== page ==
October 2014

AAOS releases new guidelines for hip fracture, ACL injury, infant hip dysplasia

The American Academy of Orthopaedic Surgeons (AAOS) on September 9 released three new clinical practice guidelines (CPG) featuring evidence-based recommendations for diagnosing and treating hip fractures in patients aged 65 years and older, anterior cruciate ligament (ACL) injuries, and hip dysplasia in infants aged up to 6 months.

“Management of Hip Fractures in the Elderly” includes a number of recommendations aimed at reducing delirium in hip fracture patients, according to W. Timothy Brox, MD, chair of the hip fracture guideline work group. Delirium, or acute confusion, is common among hip fracture patients and studies show patients with postoperative delirium are less likely to return to preinjury levels of function, are more frequently placed in nursing homes, and have increased mortality.

Most notably, the guideline includes a “strong” recommendation for preoperative regional analgesia to reduce pain in hip fracture patients, which is not the standard of care in all hospital settings. Other recommendations include hip fracture surgery within 48 hours of hospital admission; intensive physical therapy following hospital discharge to improve functional outcomes; and an osteoporosis evaluation, as well as vitamin D and calcium supplements, for patients following a hip fracture.

“Management of Anterior Cruciate Ligament Injuries” includes a “moderate” recommendation for reconstructive surgery to occur within five months of an ACL injury to protect the knee joint, and also notes moderate evidence supporting surgical reconstruction in active young adults (aged 18-35 years) with an ACL tear.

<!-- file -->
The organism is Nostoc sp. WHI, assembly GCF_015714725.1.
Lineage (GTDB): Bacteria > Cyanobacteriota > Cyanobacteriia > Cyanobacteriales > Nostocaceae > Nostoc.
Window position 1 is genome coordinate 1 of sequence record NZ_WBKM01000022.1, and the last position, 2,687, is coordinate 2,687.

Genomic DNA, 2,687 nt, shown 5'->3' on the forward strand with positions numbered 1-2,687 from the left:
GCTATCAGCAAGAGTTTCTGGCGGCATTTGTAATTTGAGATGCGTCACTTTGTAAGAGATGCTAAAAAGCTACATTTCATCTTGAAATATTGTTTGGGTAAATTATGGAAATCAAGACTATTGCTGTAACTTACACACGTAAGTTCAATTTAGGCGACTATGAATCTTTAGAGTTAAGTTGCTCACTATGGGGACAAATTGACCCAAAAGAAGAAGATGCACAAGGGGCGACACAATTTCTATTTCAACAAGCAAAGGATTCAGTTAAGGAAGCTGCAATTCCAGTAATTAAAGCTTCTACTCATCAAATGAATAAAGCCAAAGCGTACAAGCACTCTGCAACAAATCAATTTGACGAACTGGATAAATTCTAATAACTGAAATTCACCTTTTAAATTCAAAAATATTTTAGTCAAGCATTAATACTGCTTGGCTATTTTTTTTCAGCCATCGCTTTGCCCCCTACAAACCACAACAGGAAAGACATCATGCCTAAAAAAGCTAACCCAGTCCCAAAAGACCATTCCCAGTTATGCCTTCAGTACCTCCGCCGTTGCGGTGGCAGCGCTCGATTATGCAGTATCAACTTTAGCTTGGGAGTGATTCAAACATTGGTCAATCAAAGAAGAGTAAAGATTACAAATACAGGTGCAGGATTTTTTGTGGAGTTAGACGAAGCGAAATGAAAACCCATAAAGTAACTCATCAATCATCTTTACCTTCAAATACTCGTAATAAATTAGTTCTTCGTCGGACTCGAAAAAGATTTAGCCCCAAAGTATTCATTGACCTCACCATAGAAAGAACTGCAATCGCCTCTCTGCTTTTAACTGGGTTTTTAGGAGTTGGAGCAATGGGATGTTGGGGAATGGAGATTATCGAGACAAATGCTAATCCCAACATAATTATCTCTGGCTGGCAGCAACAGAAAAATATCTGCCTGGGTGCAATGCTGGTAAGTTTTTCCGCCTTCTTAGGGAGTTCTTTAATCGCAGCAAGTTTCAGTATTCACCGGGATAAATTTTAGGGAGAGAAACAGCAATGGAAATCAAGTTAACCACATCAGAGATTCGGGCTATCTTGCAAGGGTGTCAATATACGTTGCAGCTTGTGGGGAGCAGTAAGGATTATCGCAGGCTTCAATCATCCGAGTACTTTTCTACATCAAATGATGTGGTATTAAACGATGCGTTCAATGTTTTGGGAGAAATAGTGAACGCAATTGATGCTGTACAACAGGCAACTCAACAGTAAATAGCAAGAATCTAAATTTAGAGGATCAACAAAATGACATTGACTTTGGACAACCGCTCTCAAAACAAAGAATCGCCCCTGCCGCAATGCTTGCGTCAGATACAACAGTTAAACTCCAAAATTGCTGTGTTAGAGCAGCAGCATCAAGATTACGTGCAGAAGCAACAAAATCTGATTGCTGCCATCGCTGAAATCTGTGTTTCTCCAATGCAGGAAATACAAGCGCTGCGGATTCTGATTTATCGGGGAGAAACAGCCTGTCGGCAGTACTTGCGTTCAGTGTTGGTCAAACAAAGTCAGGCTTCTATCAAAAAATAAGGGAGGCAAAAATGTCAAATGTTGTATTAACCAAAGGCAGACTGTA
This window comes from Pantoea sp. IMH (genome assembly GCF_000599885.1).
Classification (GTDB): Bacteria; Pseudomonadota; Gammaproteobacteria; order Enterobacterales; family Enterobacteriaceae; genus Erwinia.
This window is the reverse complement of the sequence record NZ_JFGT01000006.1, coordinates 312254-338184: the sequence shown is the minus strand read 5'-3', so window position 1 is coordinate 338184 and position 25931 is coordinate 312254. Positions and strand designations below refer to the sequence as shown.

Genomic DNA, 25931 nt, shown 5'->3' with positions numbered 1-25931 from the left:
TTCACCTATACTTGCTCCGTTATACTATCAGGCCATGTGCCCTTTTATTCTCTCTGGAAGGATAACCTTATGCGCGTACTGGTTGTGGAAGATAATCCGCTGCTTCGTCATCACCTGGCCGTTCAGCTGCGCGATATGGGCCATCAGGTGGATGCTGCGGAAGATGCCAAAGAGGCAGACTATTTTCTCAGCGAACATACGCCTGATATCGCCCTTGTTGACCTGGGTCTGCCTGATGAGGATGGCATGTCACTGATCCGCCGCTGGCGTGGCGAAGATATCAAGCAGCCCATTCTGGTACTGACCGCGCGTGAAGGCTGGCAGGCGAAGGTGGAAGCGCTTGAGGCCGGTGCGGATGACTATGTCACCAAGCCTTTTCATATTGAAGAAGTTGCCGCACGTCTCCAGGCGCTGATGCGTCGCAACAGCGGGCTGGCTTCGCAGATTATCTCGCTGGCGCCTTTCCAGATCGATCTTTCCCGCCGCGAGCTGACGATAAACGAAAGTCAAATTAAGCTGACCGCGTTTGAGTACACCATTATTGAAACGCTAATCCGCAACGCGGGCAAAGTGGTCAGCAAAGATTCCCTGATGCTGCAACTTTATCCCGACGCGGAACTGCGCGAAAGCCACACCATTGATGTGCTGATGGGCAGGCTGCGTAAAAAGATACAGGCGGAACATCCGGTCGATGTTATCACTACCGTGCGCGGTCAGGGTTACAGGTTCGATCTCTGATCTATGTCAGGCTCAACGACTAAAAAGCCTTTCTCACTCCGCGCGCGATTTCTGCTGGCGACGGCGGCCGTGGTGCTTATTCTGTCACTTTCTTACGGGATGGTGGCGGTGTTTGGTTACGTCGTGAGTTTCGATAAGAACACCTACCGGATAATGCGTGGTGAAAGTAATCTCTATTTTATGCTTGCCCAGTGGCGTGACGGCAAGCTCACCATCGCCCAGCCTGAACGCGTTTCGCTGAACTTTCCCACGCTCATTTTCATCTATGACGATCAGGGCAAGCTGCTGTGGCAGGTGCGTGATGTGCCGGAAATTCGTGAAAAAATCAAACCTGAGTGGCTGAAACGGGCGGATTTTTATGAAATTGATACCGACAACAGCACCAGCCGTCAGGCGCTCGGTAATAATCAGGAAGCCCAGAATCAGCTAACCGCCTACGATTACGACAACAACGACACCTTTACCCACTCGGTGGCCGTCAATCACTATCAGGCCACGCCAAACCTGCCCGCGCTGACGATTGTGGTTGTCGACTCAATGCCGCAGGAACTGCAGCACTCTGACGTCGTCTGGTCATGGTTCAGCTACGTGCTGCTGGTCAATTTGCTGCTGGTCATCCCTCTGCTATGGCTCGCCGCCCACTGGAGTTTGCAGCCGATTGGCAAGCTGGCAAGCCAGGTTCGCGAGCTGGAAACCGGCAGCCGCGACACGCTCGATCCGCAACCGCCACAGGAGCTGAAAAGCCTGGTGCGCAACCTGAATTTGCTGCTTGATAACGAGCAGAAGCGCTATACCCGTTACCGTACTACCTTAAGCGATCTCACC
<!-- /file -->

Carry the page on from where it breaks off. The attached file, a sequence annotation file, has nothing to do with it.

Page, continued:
It supports the use of autograft or appropriately processed allograft tissue for repairing ACL injuries, but notes that younger or highly active patients have a higher failure rate than their older counterparts after undergoing allograft surgery, according to the AAOS.

“Detection and Nonoperative Management of Pediatric Developmental Dysplasia of the Hip in Infants Up to 6 Months of Age” recommends selective ultrasound screening if an infant has the following risk factors for developmental dysplasia of the hip (DDH): breech presentation at birth, a family history of DDH, or signs or history of hip instability. The CPG does not recommend routine ultrasound screening in infants younger than 6 weeks, even those with risk factors for DDH.

Go to the AAOS website at aaos.org to read the full guidelines.

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